Happy crying and excited chatter echoed through the halls of Chicopee Woods Elementary School on Dec. 19, as Santa stopped by each classroom with a red velvet bag overflowing with toys.
Over the course of four hours, he called off each of the students’ names and hand delivered personalized gifts.
“Once every child had toys, they all opened them at the same time,” Jamie Hitzges, the school’s principal, said. “It was pretty magical. There were kids crying because they said they had never seen Santa before.”
Hitzges said some children had siblings who they wanted to open gifts with, and others preferred to save theirs to open on Christmas.
Every year, Chicopee Woods Elementary looks for new initiatives and ways to care for its students and community.
This year, Hitzges said they wanted to take their giving to the next level by delivering presents to the school’s 715-student population.
“The whole idea of Hall County Schools is ‘The most caring place on Earth,’ and that’s what we try to aspire to each and every day this holiday season,” he said.
Each teacher in Chicopee Woods Elementary figured out what their students wanted for Christmas and put together a master list.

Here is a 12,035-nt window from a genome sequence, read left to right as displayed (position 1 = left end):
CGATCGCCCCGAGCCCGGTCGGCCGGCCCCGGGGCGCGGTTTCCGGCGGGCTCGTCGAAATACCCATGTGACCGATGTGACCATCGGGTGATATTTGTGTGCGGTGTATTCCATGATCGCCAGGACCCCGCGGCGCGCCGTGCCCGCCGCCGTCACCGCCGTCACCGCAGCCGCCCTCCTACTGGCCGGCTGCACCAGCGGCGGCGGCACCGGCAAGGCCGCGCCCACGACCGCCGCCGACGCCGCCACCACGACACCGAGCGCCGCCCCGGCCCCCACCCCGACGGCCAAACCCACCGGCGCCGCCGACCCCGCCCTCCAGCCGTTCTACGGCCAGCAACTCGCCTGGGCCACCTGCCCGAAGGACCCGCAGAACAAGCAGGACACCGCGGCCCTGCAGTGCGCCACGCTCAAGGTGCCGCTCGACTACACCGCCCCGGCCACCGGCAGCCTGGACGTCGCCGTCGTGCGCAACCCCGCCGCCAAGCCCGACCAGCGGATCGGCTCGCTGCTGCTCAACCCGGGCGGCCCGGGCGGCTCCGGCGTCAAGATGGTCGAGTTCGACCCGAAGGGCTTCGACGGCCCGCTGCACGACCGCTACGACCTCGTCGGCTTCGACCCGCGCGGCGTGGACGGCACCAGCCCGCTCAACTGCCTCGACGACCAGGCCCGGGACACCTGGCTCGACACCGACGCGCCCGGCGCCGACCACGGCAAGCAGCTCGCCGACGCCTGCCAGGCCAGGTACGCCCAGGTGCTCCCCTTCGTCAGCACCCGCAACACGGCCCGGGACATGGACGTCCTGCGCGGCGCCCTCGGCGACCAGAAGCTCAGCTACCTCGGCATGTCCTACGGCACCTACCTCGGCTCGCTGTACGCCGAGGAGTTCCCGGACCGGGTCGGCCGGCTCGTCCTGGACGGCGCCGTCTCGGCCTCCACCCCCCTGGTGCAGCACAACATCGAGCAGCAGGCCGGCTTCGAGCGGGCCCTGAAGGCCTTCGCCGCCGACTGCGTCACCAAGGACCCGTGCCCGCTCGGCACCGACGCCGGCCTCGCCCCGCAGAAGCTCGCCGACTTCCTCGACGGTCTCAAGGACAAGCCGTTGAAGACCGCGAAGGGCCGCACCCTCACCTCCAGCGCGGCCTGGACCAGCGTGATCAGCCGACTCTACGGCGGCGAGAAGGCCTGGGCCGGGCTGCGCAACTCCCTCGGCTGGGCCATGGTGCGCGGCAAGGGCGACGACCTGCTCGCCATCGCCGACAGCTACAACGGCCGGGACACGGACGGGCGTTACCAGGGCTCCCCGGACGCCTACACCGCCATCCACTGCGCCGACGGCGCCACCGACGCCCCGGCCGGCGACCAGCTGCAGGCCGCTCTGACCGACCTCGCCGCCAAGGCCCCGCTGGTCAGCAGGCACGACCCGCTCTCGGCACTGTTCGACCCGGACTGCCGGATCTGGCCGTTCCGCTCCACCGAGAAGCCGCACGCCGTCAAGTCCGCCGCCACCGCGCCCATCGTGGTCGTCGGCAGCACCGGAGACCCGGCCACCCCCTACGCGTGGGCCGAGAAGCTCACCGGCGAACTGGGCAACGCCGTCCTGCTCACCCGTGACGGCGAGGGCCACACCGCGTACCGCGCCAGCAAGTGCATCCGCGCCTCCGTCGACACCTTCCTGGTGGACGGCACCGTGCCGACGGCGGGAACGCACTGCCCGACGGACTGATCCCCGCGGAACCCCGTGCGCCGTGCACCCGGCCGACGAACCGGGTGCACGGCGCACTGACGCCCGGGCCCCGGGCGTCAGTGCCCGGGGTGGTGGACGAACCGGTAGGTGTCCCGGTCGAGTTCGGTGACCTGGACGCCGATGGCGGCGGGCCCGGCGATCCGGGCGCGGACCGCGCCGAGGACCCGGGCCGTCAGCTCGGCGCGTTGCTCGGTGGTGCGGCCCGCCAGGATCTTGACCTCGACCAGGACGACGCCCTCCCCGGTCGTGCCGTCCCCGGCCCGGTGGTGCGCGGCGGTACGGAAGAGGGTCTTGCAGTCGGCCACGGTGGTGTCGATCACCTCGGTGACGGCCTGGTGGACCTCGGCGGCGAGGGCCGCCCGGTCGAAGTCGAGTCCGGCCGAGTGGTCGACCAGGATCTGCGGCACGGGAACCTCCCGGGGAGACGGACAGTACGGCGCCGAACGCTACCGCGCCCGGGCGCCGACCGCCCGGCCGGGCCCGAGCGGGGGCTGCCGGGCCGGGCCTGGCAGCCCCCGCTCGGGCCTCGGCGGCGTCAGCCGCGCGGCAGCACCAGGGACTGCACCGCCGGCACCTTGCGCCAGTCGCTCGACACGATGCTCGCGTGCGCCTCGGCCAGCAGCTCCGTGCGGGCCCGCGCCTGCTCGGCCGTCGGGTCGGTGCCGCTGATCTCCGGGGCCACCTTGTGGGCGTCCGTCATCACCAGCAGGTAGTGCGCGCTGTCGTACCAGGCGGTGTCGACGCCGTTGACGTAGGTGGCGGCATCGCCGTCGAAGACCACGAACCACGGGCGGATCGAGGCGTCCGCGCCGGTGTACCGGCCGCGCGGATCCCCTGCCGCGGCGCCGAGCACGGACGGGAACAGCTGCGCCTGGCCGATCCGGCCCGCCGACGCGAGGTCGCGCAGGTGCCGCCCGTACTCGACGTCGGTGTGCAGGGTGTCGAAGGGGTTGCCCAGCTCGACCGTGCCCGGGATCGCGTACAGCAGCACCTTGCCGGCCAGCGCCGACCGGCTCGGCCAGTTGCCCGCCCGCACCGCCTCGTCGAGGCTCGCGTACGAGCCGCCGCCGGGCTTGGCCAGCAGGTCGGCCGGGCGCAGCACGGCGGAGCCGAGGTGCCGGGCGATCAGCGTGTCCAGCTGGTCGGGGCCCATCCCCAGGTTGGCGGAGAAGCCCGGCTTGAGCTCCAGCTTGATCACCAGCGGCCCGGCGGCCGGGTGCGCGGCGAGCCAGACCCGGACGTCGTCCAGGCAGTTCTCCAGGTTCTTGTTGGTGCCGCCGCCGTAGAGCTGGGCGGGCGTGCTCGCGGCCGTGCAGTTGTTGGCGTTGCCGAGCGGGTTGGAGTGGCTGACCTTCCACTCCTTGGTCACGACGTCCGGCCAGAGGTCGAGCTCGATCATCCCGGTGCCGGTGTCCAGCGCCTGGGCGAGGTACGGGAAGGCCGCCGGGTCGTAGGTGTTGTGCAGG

Faculty, staff and community members started gathering donations in October, checking off every child’s wish.
“It started as a dream, but we pulled it off,” Hitzges said.
During the last week of school, the school prepared food boxes filled with a board game and enough food to feed five people for three days.The packages were sent to children and families from the school with the biggest need for food.
On Dec. 20, teachers drove to each of the houses and hand delivered the boxes to families.
At Chicopee Baptist Church on Dec. 20, Chicopee Woods Elementary held a Christmas block party for its third year. All of the school’s families were invited and picked up in buses.
Children were greeted with piles of artificial snow to play on and gooey s'mores to make.
Hitzges said the goal of the block party is to send kids home for the break with joy and prizes.
“I think at the root of it, we want them to know that they’re loved and cared for,” he said. “We see them and everything they bring to the school. In return, we want to provide a little joy for them.”